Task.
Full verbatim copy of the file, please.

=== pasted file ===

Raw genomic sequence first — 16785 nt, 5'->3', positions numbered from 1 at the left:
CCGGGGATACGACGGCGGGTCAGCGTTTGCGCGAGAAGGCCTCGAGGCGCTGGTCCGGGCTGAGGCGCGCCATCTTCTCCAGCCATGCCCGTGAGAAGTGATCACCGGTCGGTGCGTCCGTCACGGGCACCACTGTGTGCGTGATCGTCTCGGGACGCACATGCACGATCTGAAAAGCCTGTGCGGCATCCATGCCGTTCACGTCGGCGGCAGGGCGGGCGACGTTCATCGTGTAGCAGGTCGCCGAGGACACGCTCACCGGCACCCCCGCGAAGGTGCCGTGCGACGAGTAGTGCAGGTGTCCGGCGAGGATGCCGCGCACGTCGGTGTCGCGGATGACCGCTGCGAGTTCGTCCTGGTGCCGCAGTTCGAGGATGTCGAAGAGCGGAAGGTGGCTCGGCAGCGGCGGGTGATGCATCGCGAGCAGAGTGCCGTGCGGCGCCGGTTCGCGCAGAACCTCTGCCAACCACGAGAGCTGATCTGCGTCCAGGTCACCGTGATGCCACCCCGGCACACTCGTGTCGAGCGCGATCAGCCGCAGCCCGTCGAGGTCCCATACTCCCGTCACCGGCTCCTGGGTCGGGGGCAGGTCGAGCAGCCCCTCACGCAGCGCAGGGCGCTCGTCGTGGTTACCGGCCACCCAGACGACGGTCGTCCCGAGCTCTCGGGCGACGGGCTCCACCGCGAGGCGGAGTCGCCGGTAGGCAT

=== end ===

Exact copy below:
Raw genomic sequence first — 16785 nt, 5'->3', positions numbered from 1 at the left:
CCGGGGATACGACGGCGGGTCAGCGTTTGCGCGAGAAGGCCTCGAGGCGCTGGTCCGGGCTGAGGCGCGCCATCTTCTCCAGCCATGCCCGTGAGAAGTGATCACCGGTCGGTGCGTCCGTCACGGGCACCACTGTGTGCGTGATCGTCTCGGGACGCACATGCACGATCTGAAAAGCCTGTGCGGCATCCATGCCGTTCACGTCGGCGGCAGGGCGGGCGACGTTCATCGTGTAGCAGGTCGCCGAGGACACGCTCACCGGCACCCCCGCGAAGGTGCCGTGCGACGAGTAGTGCAGGTGTCCGGCGAGGATGCCGCGCACGTCGGTGTCGCGGATGACCGCTGCGAGTTCGTCCTGGTGCCGCAGTTCGAGGATGTCGAAGAGCGGAAGGTGGCTCGGCAGCGGCGGGTGATGCATCGCGAGCAGAGTGCCGTGCGGCGCCGGTTCGCGCAGAACCTCTGCCAACCACGAGAGCTGATCTGCGTCCAGGTCACCGTGATGCCACCCCGGCACACTCGTGTCGAGCGCGATCAGCCGCAGCCCGTCGAGGTCCCATACTCCCGTCACCGGCTCCTGGGTCGGGGGCAGGTCGAGCAGCCCCTCACGCAGCGCAGGGCGCTCGTCGTGGTTACCGGCCACCCAGACGACGGTCGTCCCGAGCTCTCGGGCGACGGGCTCCACCGCGAGGCGGAGTCGCCGGTAGGCAT